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  • Author or Editor: Mohar Chattopadhyay x
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Will McCarty, Mohar Chattopadhyay, and Austin Conaty

Abstract

The Rapid Scatterometer (RapidScat) was built as a low-cost follow-on to the QuikSCAT mission. It flew on the International Space Station (ISS) and provided data from 3 October 2014 to 20 August 2016. These data allowed for the retrieval of surface wind vectors derived from surface roughness estimates measured from multiple coincident azimuth angles. These measurements were unique to the historical scatterometer record in that the ISS flies in a low inclination, non-sun-synchronous orbit. Scatterometry-derived wind vectors have been routinely assimilated in both forward processing and reanalysis systems run at the Global Modeling and Assimilation Office (GMAO). As the RapidScat retrievals were made available in near–real time, they were assimilated in the forward processing system, and the methods to assimilate and evaluate these retrievals are described. Time series of data statistics are presented first for the near-real-time data assimilated in GMAO forward processing. Second, the full data products provided by the RapidScat team are compared passively to the MERRA-2 reanalysis. Both sets of results show that the root-mean-square (RMS) difference of the observations and the GMAO model background fields increased over the course of the data record. Furthermore, the observations and the backgrounds are shown to be biased for both the zonal and meridional wind components. The retrievals are shown to have had a net forecast error reduction via the forecast sensitivity observation impact (FSOI) metric, which is a quantification of 24-h forecast error reduction, though the impact became neutral as the signal-to-noise ratio of the instrument decreased over its lifespan.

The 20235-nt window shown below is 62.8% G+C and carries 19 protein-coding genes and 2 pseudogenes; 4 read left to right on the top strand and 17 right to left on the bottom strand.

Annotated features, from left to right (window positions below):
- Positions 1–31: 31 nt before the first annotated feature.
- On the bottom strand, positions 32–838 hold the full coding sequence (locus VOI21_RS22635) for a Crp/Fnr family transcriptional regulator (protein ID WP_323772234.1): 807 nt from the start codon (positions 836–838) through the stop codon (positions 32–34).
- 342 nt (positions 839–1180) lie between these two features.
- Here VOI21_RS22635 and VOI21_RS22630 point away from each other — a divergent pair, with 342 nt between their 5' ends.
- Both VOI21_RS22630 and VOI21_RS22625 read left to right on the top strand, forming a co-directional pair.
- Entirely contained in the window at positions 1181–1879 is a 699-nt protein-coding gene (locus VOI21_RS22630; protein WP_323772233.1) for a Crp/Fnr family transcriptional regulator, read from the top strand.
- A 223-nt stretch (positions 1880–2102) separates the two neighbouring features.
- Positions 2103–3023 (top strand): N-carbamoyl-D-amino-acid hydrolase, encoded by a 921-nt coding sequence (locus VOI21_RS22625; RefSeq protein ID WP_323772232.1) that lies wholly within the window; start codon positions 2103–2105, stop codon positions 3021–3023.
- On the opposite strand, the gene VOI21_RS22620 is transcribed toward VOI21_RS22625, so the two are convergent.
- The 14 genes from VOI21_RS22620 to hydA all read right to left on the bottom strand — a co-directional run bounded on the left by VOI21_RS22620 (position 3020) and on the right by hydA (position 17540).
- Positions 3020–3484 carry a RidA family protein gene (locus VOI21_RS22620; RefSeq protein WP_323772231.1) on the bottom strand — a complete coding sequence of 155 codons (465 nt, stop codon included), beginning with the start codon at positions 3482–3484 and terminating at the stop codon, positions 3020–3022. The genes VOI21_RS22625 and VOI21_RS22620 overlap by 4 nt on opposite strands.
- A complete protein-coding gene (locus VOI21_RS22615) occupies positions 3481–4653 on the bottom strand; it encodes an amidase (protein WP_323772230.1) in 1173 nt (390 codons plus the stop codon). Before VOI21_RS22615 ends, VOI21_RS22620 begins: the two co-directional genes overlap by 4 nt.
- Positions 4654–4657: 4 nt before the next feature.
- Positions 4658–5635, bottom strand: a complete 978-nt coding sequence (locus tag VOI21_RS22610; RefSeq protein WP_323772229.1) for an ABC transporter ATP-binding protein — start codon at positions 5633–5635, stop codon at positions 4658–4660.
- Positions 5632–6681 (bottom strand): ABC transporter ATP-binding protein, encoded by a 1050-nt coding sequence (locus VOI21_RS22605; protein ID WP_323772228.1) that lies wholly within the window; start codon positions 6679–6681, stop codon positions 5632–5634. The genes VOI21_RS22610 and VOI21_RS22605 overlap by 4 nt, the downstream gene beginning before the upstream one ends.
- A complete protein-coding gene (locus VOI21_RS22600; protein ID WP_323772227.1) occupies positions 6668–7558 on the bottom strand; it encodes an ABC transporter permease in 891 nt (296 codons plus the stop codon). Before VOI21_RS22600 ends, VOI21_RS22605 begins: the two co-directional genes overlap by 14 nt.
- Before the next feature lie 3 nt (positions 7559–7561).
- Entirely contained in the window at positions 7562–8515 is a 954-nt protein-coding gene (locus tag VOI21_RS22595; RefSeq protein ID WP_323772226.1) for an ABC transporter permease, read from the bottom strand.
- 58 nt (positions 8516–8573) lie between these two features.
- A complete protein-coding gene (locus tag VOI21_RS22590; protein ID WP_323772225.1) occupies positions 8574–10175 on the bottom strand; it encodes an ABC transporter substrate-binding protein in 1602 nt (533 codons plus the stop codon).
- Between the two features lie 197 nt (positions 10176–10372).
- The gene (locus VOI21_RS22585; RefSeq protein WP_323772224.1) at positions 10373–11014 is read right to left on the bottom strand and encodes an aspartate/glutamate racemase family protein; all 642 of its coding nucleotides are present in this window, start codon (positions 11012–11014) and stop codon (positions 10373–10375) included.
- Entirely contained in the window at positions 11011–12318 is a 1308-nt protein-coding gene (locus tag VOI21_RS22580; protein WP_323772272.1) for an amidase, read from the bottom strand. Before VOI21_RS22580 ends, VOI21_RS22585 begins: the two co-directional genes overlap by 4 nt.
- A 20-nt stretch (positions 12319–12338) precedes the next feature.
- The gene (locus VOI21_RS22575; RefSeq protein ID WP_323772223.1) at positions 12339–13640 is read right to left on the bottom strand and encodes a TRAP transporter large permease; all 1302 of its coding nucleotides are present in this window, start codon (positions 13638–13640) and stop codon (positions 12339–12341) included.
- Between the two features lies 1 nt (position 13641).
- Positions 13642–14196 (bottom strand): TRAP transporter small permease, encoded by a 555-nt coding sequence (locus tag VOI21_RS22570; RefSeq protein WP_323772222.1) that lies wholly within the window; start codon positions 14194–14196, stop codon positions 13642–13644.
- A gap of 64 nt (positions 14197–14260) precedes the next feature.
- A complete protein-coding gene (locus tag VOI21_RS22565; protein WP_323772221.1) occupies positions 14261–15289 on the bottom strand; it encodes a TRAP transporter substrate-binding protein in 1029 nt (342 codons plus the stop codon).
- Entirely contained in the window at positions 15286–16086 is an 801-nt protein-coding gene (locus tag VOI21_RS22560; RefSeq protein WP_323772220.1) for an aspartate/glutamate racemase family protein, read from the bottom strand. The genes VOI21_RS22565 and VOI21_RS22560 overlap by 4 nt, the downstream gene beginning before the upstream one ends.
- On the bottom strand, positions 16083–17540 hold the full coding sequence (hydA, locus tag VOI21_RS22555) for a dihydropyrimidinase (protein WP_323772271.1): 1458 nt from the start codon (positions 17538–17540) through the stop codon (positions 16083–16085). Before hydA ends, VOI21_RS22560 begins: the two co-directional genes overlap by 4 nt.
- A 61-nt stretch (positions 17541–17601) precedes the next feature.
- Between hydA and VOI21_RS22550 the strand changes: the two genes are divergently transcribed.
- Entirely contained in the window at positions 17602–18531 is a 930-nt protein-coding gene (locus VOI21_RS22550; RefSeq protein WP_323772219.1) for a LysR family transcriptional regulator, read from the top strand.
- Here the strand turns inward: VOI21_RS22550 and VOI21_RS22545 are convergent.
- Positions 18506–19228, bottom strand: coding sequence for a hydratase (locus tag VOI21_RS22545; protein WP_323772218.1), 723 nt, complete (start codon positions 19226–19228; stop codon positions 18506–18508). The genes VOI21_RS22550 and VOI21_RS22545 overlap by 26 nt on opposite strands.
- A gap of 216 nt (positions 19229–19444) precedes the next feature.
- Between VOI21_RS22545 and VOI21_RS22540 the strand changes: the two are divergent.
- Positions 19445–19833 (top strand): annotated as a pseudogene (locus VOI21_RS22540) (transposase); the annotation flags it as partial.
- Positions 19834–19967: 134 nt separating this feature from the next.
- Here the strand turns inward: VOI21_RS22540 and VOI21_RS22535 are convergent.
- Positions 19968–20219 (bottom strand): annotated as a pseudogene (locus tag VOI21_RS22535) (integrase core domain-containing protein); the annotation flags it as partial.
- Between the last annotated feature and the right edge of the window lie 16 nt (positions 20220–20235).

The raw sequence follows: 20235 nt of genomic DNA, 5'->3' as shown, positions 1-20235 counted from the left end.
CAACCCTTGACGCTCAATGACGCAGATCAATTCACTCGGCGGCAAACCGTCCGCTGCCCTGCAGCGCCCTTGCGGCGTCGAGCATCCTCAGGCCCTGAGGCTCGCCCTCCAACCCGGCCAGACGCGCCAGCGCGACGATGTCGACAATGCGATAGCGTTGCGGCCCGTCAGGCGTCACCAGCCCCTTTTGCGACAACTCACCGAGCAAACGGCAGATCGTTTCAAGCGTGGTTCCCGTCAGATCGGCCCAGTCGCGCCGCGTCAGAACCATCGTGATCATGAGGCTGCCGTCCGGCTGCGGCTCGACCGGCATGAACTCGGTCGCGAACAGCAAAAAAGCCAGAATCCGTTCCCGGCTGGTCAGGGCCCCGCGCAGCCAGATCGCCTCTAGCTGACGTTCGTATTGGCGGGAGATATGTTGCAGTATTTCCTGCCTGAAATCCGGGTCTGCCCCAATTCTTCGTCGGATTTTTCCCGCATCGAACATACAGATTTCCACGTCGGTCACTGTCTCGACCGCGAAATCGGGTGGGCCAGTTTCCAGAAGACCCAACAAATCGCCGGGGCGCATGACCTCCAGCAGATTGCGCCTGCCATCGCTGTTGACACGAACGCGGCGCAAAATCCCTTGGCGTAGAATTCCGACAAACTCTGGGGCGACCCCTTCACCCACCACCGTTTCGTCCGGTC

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Mohar Chattopadhyay, Will McCarty, and Isaac Moradi

Abstract

Microwave temperature sounders provide key observations in data assimilation, both in the current and historical global observing systems, as they provide the largest amount of horizontal and vertical temperature information due to their insensitivity to clouds. In the Modern-Era Retrospective Analysis for Research and Applications, version 2 (MERRA-2), microwave sounder radiances from the Advanced Microwave Sounding Unit-A (AMSU-A) are assimilated beginning with NOAA-15 and continuing through the current period. The time series of observation minus background statistics for AMSU-A channels sensitive to the upper stratosphere and lower mesosphere show variabilities due to changes in the AMSU-A constellation in the early AMSU-A period. Noted discrepancies are seen at the onset and exit of AMSU-A observations on the NOAA-15, NOAA-16, NOAA-17, and NASA EOS Aqua satellites. This effort characterizes the sensitivity, both in terms of the observations and the MERRA-2 data. Furthermore, it explores the use of reprocessed and intercalibrated datasets to evaluate whether these homogenized observations can reduce the disparity due to change in instrumental biases against the model background. The results indicate that the AMSU-A radiances used in MERRA-2 are the fundamental cause of this interplatform sensitivity, which can be mitigated by using reprocessed data. The results explore the importance of the reprocessing of the AMSU-A radiances as well as their intercalibration.

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